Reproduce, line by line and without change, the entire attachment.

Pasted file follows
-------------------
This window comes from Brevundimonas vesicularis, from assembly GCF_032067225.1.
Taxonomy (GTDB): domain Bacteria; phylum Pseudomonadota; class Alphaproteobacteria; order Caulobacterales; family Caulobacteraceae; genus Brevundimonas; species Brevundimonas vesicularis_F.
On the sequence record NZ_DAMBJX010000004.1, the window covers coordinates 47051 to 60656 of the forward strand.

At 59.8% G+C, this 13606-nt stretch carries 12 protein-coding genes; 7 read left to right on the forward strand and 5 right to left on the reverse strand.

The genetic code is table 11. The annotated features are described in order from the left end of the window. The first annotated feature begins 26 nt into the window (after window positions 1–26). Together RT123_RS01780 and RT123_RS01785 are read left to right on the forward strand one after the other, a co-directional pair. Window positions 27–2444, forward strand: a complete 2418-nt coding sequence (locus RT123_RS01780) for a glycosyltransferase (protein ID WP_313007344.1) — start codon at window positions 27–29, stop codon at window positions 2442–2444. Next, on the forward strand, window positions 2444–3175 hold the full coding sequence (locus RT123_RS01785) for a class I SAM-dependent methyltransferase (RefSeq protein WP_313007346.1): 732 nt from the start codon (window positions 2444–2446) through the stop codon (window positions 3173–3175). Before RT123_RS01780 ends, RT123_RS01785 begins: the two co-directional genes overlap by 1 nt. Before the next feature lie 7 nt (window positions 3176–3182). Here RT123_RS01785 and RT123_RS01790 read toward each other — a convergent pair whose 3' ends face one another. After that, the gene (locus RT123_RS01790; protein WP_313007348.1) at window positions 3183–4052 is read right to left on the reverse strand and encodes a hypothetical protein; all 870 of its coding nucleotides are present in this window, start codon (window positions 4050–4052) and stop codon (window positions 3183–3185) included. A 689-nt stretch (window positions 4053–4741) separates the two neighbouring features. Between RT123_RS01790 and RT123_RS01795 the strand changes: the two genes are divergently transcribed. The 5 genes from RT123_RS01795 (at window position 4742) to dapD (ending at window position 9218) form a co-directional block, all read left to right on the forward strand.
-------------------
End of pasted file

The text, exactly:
This window comes from Brevundimonas vesicularis, from assembly GCF_032067225.1.
Taxonomy (GTDB): domain Bacteria; phylum Pseudomonadota; class Alphaproteobacteria; order Caulobacterales; family Caulobacteraceae; genus Brevundimonas; species Brevundimonas vesicularis_F.
On the sequence record NZ_DAMBJX010000004.1, the window covers coordinates 47051 to 60656 of the forward strand.

At 59.8% G+C, this 13606-nt stretch carries 12 protein-coding genes; 7 read left to right on the forward strand and 5 right to left on the reverse strand.

The genetic code is table 11. The annotated features are described in order from the left end of the window. The first annotated feature begins 26 nt into the window (after window positions 1–26). Together RT123_RS01780 and RT123_RS01785 are read left to right on the forward strand one after the other, a co-directional pair. Window positions 27–2444, forward strand: a complete 2418-nt coding sequence (locus RT123_RS01780) for a glycosyltransferase (protein ID WP_313007344.1) — start codon at window positions 27–29, stop codon at window positions 2442–2444. Next, on the forward strand, window positions 2444–3175 hold the full coding sequence (locus RT123_RS01785) for a class I SAM-dependent methyltransferase (RefSeq protein WP_313007346.1): 732 nt from the start codon (window positions 2444–2446) through the stop codon (window positions 3173–3175). Before RT123_RS01780 ends, RT123_RS01785 begins: the two co-directional genes overlap by 1 nt. Before the next feature lie 7 nt (window positions 3176–3182). Here RT123_RS01785 and RT123_RS01790 read toward each other — a convergent pair whose 3' ends face one another. After that, the gene (locus RT123_RS01790; protein WP_313007348.1) at window positions 3183–4052 is read right to left on the reverse strand and encodes a hypothetical protein; all 870 of its coding nucleotides are present in this window, start codon (window positions 4050–4052) and stop codon (window positions 3183–3185) included. A 689-nt stretch (window positions 4053–4741) separates the two neighbouring features. Between RT123_RS01790 and RT123_RS01795 the strand changes: the two genes are divergently transcribed. The 5 genes from RT123_RS01795 (at window position 4742) to dapD (ending at window position 9218) form a co-directional block, all read left to right on the forward strand.